turnabout is fair play

Contents

EnglishEdit

Alternative formsEdit

EtymologyEdit

1755,[1] British/Irish.

ProverbEdit

turnabout is fair play

  1. It is allowable to retaliate against an enemy's dirty tricks by using the same ones against them.
    • 1755, Dudley Bradstreet, The Life and Uncommon Adventures of Captain Dudley Bradstreet, S. Powell, Dublin, p. 216:[1]
      My Endeavours were used to perplex their Thoughts and Judgments; I told them, that at next Wednesday’s Dinner I hoped we would be informed who were to rule the Roast, that hitherto honest Men were kept from shuffling the Cards, because they would cast Knaves out from the Company of Kings, but we would make them know, Turn about was fair Play, and that two and three made five, though many Words did not fill a Bushel.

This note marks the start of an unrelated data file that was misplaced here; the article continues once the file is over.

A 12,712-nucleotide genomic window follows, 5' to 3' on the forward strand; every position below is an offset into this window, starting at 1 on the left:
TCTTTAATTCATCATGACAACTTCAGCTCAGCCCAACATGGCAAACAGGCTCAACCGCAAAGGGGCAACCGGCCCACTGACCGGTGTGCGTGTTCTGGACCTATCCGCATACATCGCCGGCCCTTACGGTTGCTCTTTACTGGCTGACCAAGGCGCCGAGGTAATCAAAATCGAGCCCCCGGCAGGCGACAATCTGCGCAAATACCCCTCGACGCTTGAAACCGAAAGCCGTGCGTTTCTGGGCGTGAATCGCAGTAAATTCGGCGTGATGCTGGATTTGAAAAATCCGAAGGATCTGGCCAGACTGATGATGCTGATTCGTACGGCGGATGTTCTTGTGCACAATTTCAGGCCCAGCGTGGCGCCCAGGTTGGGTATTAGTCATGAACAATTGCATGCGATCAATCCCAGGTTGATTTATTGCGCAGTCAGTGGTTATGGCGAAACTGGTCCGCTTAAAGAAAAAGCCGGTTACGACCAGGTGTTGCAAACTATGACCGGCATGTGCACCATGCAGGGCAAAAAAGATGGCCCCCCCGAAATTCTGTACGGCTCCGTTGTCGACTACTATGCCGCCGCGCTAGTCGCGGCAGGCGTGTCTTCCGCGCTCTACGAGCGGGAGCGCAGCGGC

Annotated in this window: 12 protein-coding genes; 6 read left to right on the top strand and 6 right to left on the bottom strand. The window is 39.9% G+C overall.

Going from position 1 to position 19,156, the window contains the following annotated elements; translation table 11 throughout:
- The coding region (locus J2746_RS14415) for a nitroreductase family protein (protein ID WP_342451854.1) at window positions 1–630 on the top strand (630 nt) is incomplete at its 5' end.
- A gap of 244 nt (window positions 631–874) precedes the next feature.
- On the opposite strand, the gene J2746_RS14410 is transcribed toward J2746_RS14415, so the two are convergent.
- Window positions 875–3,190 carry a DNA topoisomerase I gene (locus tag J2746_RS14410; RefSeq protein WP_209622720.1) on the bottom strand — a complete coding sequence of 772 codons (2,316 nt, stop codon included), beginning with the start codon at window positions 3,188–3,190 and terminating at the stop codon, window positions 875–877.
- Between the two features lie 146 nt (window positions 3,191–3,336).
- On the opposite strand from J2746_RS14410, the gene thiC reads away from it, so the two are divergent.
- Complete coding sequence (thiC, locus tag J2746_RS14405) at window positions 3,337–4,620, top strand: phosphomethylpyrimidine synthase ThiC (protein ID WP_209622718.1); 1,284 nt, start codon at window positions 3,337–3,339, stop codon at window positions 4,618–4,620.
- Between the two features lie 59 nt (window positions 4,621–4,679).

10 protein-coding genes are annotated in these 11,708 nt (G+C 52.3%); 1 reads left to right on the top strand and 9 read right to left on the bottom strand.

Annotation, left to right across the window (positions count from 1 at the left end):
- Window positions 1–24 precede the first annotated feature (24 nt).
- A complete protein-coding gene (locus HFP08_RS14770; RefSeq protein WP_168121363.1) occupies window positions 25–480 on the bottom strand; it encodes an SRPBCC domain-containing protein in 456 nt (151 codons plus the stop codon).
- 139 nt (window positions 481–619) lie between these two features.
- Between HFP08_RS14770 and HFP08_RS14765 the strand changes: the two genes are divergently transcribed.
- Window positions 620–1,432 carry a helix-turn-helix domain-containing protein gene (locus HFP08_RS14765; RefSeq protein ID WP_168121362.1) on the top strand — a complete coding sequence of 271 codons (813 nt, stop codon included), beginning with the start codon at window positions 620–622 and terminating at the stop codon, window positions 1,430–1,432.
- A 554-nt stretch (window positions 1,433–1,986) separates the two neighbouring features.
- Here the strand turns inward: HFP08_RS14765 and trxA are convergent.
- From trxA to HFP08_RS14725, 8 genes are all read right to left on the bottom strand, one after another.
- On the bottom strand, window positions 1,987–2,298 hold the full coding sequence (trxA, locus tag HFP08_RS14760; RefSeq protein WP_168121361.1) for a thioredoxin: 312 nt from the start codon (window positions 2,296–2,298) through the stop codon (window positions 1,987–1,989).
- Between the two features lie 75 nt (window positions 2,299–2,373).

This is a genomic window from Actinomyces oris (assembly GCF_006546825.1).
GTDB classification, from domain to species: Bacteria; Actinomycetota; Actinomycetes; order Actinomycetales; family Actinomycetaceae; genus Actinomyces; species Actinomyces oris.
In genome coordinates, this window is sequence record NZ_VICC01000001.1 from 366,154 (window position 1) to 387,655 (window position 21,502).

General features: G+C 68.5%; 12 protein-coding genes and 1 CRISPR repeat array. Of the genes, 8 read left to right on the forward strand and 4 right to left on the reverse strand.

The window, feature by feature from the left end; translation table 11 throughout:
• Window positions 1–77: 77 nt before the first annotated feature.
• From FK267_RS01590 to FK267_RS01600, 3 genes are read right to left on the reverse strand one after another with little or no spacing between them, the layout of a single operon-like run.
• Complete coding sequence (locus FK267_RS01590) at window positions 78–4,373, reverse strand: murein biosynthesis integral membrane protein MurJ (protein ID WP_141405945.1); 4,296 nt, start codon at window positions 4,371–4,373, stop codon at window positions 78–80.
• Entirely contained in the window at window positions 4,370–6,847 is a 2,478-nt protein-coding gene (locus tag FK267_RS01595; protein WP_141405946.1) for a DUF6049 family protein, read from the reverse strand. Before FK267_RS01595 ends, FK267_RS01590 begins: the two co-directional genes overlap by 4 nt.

• 1795, Archibald MacLaren, The Scottish Volunteers, p. 23:
      No, I won't, — I went to my bed last, — let my bed come to me now, turn about is fair play.

See alsoEdit

ReferencesEdit

  1. 1.0 1.1 The Yale Book of Quotations, Fred R. Shapiro, 2006, p. 621